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Snow with Shovels and Heart Attack – the myth or fact

December 17, 2011

Shoveling snow and the risk of heart attack, an urban legend, until recently, fallen into limbo somewhere between myth and fact. In a recent retrospective study of 500 patients admitted to hospital Kingston General over the past two winters, cardiologists crunched numbers for a shovel snow and heart attacks and believe they have found the answer, whether this is a myth or urban legend fatal fact.

A study conducted earlier this year, researchers from the Center for Injury Research and Policy of the Research Institute at the National Children Hospital showed that during 1990 and 2006 an average of 11 500 snow shovel injuries and complications sent U.S. patients annually ambulance.

Published in the January 2011 edition of the American Journal of Emergency Medicine, snow shovel injuries are counted in different categories:

• Soft tissue injuries (55 percent)
• Lacerations and fractures (16 percent and 7 percent respectively)
• Lower back injuries (34 percent), followed by a hand injury, and hands (16 percent) and traumatic brain injuries (15 percent)
• Acute stress the musculoskeletal system (54 percent)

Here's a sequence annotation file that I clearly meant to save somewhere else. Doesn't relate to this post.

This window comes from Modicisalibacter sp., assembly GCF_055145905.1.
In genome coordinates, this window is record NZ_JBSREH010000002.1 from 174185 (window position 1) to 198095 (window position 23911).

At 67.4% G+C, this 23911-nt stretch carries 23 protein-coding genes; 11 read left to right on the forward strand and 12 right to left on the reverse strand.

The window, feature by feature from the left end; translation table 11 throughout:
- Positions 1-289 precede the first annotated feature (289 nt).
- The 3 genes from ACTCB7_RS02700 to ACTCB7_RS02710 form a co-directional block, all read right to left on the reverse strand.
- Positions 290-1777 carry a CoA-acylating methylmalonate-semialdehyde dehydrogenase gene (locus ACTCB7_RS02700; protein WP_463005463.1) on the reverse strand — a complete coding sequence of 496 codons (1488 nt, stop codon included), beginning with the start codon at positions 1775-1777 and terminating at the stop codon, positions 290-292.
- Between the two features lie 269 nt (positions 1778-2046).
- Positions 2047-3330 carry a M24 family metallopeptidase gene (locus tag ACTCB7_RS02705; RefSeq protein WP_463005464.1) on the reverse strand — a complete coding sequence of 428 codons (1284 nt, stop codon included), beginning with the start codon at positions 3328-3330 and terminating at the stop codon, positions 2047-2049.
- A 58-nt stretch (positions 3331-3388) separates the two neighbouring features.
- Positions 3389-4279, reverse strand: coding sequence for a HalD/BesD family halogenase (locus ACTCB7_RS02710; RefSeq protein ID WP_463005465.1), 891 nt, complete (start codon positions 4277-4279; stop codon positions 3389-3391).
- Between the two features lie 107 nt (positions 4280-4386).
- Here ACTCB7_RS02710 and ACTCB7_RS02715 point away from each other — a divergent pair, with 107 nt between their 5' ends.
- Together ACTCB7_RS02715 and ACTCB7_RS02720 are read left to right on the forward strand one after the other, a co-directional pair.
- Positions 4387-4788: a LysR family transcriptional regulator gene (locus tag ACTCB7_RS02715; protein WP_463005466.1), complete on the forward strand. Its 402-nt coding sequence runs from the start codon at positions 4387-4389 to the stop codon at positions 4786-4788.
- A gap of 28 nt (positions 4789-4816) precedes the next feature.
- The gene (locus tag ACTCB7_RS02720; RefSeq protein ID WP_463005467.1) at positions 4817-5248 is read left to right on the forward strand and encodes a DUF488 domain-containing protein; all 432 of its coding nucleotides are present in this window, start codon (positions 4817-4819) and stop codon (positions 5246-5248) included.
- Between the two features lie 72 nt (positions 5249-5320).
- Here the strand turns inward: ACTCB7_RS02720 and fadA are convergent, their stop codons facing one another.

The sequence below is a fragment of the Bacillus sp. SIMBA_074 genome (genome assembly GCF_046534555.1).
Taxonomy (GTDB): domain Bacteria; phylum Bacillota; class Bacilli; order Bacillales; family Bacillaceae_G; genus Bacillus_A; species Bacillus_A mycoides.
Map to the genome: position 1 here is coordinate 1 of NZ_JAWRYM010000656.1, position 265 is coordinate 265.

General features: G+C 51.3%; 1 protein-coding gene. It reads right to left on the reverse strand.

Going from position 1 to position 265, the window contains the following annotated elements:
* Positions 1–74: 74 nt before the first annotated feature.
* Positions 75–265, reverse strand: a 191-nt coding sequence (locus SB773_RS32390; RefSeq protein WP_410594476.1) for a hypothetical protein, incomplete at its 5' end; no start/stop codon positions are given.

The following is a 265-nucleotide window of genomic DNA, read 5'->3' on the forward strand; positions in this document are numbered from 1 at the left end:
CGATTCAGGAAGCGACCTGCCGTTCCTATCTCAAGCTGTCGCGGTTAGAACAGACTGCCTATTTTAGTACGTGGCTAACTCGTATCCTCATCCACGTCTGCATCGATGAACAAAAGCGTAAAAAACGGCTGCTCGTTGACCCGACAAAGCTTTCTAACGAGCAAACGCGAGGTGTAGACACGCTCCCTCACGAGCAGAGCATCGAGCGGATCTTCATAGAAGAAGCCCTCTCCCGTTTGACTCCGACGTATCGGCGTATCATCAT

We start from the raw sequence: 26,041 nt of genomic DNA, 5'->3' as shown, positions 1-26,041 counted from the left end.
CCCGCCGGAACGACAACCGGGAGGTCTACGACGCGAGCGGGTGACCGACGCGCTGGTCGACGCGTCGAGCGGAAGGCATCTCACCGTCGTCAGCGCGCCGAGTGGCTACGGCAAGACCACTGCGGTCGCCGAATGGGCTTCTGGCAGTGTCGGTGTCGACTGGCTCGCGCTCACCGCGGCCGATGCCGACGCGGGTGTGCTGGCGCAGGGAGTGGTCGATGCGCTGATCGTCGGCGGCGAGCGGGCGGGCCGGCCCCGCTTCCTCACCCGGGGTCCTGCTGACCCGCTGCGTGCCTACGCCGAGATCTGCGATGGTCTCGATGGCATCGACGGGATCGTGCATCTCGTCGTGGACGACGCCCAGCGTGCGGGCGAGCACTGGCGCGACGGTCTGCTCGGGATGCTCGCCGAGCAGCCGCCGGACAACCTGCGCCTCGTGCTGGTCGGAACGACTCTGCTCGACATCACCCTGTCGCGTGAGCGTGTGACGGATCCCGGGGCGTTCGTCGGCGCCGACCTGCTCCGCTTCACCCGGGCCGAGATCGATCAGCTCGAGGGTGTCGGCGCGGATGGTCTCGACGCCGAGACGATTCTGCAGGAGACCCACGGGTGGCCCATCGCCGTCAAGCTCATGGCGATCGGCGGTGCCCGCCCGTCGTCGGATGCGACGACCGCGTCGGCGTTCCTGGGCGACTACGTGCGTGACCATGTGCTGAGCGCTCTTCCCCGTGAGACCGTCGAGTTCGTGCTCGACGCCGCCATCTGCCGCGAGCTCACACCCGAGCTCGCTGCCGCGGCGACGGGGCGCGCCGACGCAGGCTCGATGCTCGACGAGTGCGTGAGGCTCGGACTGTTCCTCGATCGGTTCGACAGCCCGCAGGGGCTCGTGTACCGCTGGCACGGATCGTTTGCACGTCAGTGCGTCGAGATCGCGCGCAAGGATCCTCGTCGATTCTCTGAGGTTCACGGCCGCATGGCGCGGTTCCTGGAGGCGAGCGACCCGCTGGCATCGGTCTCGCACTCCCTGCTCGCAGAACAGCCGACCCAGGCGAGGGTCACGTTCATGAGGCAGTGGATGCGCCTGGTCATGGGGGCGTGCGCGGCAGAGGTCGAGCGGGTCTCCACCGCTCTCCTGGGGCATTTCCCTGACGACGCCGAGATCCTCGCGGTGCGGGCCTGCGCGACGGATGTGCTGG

• Pants or falls (20 percent)
• Being struck by snow shovel (15 percent)

For heart attacks shoveling snow falls on the seven per cent and played some more recent studies conducted at Kingston Hospital, led by Adrian Baranchuk, MD, professor in the School of Medicine and cardiologist at the Queen’s Kingston General Hospital.

According to the release of Queen’s University News, Dr. Baranchuk believes that these figures show that there is more than fact, myth, shovel snow heart attack urban legend. “That is a huge amount,” says Dr. Baranchuk. “Seven percent did in much of the medicine. In addition, if we take into account that we have missed some patients who did not mention that they were snow shovel at a time when the episode occurred, this figure could be double.”

Dr. Baranchuk and staff research found that there are three major factors that place individuals at high risk of heart attack during a snow shovel:

• The first factor is gender-31, 35 patients were male.
• The second factor is family history of premature coronary heart disease, 20 of 35 patients had a family history of heart disease.
• The third factor is smoking -16 of 35 patients were smokers.

The study’s authors argue that the second and third factors, which may be more significant than the first factor, but can not be determined due to the relative preponderance of men shovel snow over the number of women from the data used in this study.

The study authors also found that of those who have history with four or more heart-related medications during an active shovel snow, cardiac medications that can attribute to a preventive measure, have a heart attack during a snow shovel in the winter.

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From → Heart Disease

One Comment
  1. Dianna permalink

    You’r story helped me a lot, thank you for that, I’m going to use it, bookmarking your post at the moment!

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